Hispanic and related terms
Hispanic is most commonly used in government and political life, as in the naming of the Congressional Hispanic Caucus. Latino refers in a somewhat broader sense to Americans of Latin American descent. Though the terms are often used interchangeably, the older Hispanic implies association with the European aspects of Spanish culture, while Latino suggests a continued association with struggles for equality and justice. The Cuban community, many long-term residents of Texas, and conservatives generally prefer the term Hispanic, while most New Yorkers, Californians, and Chicagoans prefer Latino, particularly those who have arrived in the United States fairly recently. During the 1960s, the term Chicano was widely embraced throughout the southwestern United States as a mark of pride in one’s native Mexican or mestizo roots.
This photograph, taken in 1940 in Taos, New Mexico, exemplifies the importance that vibrant cultural traditions, such as the dance pictured above, continue to have for immigrant communities in the United States. (Library of Congress, Prints and Photographs Division)
When asked by a poll, survey, or census, Hispanics most often identify themselves either as Americans or as part of the national community from which they descended, rather than as Hispanic or Latino. The U.S. government understood that its category of “Spanish/Hispanic/Latino,” devised for statistical purposes could include people of any race. The Office of Management and Budget (OMB) defined Hispanic or Latino as “a person of Cuban, Mexican, Puerto Rican, South or Central American, or other Spanish culture or origin regardless of race.”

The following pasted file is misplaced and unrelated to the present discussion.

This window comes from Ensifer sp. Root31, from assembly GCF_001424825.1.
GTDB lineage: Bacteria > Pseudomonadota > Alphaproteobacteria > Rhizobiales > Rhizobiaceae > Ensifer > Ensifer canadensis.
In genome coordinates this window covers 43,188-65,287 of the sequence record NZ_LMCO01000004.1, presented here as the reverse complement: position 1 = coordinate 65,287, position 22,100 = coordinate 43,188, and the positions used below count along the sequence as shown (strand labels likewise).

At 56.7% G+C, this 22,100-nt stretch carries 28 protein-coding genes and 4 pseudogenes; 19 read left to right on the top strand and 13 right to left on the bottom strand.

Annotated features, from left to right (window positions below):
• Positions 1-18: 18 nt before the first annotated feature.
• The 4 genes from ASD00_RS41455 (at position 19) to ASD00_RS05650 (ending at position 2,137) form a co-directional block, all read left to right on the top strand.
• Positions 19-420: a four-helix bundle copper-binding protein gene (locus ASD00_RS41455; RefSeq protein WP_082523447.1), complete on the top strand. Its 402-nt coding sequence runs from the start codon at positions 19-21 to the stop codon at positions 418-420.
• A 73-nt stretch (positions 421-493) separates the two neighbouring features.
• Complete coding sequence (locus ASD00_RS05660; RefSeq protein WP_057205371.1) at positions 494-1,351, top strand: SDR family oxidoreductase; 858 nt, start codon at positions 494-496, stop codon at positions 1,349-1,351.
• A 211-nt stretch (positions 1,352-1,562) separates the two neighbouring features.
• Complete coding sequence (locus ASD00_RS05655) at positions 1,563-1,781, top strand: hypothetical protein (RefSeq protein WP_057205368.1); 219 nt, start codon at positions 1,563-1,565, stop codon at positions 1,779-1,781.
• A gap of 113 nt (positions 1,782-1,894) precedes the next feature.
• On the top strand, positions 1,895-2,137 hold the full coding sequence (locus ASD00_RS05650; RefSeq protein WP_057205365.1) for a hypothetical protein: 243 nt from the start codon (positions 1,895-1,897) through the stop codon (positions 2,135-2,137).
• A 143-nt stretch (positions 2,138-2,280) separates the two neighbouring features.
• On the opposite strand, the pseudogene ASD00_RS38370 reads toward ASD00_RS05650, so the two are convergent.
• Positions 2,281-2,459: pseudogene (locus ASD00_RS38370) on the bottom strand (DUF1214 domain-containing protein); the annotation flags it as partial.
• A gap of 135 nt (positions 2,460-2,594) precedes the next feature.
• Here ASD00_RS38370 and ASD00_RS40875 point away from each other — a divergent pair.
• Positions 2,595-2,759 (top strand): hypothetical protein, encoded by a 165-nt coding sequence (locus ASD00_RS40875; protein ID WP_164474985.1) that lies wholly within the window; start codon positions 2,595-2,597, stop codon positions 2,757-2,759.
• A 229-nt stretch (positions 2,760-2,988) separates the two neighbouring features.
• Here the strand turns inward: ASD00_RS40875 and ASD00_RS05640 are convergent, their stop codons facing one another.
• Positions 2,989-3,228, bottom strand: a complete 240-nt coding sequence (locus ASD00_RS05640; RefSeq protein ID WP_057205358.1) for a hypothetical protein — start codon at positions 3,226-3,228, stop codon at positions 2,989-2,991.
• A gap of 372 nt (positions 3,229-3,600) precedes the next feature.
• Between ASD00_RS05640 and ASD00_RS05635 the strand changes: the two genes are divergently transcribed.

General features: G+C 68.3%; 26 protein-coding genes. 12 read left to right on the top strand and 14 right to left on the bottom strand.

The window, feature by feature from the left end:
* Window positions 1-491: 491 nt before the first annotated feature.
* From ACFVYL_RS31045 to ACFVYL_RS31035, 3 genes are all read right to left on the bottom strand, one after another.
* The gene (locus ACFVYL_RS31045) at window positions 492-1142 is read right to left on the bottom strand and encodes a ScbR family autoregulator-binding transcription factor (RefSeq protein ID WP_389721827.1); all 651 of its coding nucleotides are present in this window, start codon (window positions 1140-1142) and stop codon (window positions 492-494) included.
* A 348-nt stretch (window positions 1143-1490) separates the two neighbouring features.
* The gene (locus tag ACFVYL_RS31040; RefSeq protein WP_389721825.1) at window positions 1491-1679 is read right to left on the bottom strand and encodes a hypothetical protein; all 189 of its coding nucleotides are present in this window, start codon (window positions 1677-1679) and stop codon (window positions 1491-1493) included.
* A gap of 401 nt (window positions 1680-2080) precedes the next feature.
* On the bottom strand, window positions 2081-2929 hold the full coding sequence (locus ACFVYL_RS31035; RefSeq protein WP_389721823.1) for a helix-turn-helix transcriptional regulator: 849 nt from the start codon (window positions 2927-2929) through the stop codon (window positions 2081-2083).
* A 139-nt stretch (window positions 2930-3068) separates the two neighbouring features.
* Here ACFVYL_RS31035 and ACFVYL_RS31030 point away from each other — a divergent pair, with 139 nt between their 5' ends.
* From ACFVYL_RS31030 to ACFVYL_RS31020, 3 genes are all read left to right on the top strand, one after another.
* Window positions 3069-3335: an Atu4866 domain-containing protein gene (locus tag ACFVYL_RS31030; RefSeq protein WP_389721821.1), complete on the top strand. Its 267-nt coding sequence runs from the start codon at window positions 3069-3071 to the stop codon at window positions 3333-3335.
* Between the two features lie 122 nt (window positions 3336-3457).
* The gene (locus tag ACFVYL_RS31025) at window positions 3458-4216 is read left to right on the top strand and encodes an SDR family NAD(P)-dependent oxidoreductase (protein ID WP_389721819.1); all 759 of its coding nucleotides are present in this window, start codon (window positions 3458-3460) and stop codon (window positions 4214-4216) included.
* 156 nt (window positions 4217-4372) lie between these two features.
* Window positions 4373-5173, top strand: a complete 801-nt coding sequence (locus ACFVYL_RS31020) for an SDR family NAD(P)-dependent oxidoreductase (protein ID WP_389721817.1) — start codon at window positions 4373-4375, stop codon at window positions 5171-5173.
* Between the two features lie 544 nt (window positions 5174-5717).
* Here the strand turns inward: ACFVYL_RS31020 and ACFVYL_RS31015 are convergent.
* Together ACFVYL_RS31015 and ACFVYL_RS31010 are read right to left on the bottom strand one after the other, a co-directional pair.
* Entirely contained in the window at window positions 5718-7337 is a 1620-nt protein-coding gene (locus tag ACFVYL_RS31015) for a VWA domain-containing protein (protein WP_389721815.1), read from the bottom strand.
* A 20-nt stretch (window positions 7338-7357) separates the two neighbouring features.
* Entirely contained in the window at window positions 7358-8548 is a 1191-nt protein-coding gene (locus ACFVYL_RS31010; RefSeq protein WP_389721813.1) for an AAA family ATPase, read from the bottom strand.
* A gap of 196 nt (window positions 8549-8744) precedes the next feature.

The terms do not have strict definitions. Filipinos, who have a Spanish heritage, are not referred to by any of these terms. At the same time, Brazilians, whose cultural heritage is Portuguese, often are considered Hispanics.
See also racial and ethnic categories.